3 Questions to Help you Decide!
When I was a student I got so stressed before tests! The week leading up to the test I would study loosely, be constantly stressed, and cram the day before.
Eventually, I learned to create a study plan two weeks before my test. I studied each day for a set time, had little stress, and usually performed well. With an appropriate plan I was able to enjoy my life without worrying about my test. I wasn’t planning for the worst but rather preparing myself so I would have freedom.
This is similar to the approach we use in life insurance planning.
When it comes to financial planning everyone focuses on building a portfolio. However, one of the largest missed pieces in a financial plan is life insurance. Today we'll discuss the questions we hear most often about life insurance.
1. Do I really need life insurance?
I understand the push against life insurance. Many people have a bad taste from salespeople trying to push a product on them. Additionally, no one likes considering the event of their passing. However, much like making a will if you consider this possibility you can give your family the freedom to grieve without financial burdens weighing them down.
In general, if you are married or have dependents you should get life insurance. If you have debts, your life insurance will cover these so your family's inheritance will not be reduced. Any cosigned debt will be covered by insurance and remove the risk of your cosigner being burdened with payments.1
Beyond paying off debt, an appropriate level of life insurance can fill in the missing income for your family. This will give your spouse the ability to continue at or above their current lifestyle. It will also give your children funds for future expenses such as purchasing a car or going to college. Additionally, insurance can provide a substantial amount of assets that your spouse and children can inherit to provide greater benefit to their needs in life.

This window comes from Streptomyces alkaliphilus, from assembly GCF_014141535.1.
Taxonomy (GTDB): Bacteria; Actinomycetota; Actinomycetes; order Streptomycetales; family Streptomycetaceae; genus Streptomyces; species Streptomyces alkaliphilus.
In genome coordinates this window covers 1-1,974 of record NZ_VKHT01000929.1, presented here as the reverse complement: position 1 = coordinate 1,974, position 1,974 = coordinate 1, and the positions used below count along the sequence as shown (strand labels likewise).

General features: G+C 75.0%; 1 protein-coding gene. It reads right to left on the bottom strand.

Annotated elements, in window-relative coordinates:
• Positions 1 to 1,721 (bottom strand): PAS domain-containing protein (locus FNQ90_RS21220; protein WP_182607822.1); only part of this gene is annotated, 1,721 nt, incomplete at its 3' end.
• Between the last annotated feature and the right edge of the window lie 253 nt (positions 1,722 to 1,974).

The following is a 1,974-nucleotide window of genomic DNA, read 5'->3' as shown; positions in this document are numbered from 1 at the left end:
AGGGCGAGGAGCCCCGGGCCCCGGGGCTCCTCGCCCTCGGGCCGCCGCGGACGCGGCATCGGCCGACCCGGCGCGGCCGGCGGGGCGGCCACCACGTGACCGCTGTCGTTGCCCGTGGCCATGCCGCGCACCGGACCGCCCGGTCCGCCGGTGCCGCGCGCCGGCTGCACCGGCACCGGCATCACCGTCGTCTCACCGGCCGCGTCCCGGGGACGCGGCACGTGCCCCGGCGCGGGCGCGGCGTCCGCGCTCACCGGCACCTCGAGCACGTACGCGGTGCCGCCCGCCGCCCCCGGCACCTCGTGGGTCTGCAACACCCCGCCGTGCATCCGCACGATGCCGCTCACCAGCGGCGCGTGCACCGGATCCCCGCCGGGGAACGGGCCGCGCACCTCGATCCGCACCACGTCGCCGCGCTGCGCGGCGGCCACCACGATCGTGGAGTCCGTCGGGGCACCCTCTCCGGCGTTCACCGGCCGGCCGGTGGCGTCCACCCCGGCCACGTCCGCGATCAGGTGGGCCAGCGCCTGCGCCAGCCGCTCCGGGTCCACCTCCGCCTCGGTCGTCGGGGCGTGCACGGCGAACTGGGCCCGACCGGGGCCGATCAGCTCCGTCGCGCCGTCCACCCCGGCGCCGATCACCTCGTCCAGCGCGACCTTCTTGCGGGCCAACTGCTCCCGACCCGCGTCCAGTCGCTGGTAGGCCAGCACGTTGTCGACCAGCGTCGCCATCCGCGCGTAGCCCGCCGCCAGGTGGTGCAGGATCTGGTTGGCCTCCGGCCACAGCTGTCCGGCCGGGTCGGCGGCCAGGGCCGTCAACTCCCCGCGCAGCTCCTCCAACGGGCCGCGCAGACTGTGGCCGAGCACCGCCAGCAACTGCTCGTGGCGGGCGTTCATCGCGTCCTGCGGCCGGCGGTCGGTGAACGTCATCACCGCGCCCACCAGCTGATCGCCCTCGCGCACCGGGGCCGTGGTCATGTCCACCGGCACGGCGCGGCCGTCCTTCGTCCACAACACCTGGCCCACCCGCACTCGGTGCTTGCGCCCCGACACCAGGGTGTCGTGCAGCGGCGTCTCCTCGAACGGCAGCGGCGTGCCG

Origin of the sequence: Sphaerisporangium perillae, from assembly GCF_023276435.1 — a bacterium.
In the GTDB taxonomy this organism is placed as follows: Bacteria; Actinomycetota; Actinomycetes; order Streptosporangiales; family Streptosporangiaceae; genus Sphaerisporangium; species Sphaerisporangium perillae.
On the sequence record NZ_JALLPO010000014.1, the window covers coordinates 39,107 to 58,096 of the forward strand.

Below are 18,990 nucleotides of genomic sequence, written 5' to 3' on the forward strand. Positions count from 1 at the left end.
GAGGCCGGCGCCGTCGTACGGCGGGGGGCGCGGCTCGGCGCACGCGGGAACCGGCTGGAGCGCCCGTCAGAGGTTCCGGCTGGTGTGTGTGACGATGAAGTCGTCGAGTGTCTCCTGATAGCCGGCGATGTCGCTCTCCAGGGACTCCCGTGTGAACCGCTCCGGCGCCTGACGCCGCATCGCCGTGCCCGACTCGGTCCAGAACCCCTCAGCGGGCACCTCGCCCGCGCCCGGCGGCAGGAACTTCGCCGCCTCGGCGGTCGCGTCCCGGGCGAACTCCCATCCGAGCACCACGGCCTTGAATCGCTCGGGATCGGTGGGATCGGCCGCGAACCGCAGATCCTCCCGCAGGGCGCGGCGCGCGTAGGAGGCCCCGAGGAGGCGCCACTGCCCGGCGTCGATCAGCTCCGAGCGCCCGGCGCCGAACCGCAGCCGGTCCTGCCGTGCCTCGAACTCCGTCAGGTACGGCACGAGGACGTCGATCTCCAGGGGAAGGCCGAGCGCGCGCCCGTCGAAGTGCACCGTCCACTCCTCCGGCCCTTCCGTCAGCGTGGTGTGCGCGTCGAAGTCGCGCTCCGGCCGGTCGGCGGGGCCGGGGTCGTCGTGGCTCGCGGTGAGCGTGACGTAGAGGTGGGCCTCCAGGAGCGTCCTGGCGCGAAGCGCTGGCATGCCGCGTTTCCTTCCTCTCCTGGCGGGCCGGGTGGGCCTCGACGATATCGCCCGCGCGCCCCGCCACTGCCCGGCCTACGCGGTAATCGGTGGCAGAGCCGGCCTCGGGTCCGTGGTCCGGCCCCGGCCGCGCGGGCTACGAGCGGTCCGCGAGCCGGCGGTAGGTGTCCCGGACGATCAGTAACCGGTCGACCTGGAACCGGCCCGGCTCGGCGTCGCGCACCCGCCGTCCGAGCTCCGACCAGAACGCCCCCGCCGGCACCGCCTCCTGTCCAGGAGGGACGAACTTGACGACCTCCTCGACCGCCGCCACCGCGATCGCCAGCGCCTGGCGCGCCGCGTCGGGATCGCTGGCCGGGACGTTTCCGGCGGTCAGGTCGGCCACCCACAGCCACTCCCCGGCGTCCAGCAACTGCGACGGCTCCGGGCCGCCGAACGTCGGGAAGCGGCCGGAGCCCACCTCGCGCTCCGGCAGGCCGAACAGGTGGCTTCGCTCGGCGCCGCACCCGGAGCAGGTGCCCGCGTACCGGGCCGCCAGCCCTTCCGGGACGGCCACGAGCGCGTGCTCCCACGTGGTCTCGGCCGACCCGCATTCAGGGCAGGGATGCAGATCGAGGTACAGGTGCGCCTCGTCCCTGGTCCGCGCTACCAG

2. Why do I need life insurance?
When considering why to get life insurance understanding the need for it is important. Your family and friends will be able to grieve without the burden of finances weighing them down. There is peace of mind knowing your family will be cared for in your passing. For example, if a husband were to pass away and his wife has the difficult task of being a stay-at-home parent typically his wife would have to go back to work and find child care.
With an appropriate level of life insurance, the mother could continue to stay with the children at home. Or in the opposite scenario, the husband would have the necessary funds to avoid the burden of needing to take on additional work to afford child and home care.
3. How much life insurance should I get?
This is a hard question because most people tend to be underinsured. The rule of thumb is 10 times your annual income. If you make $50,000/year then you would have $500,000 of coverage. 2 Remember, this is just a "rule of thumb." This calculation does not include factors like current expenses, future needs, funeral costs, additional discretionary costs, debts, savings, potential college costs, child care costs, and unexpected variable costs. Just looking at that list is stressful and overwhelming! Additionally, for a homemaker spouse, many families do not consider or vastly underestimate, what this spouse provides in terms of monetary value. The cost of child care and home care is far undervalued.
The best way to figure out the total need for coverage is to reach out to a financial professional to complete an insurance analysis.
Ultimately, getting an appropriate amount of life insurance is essential, not because you're planning for the worst, but rather, pursuing freedom from the weight of having no plan.
Connor Creekmur, MBA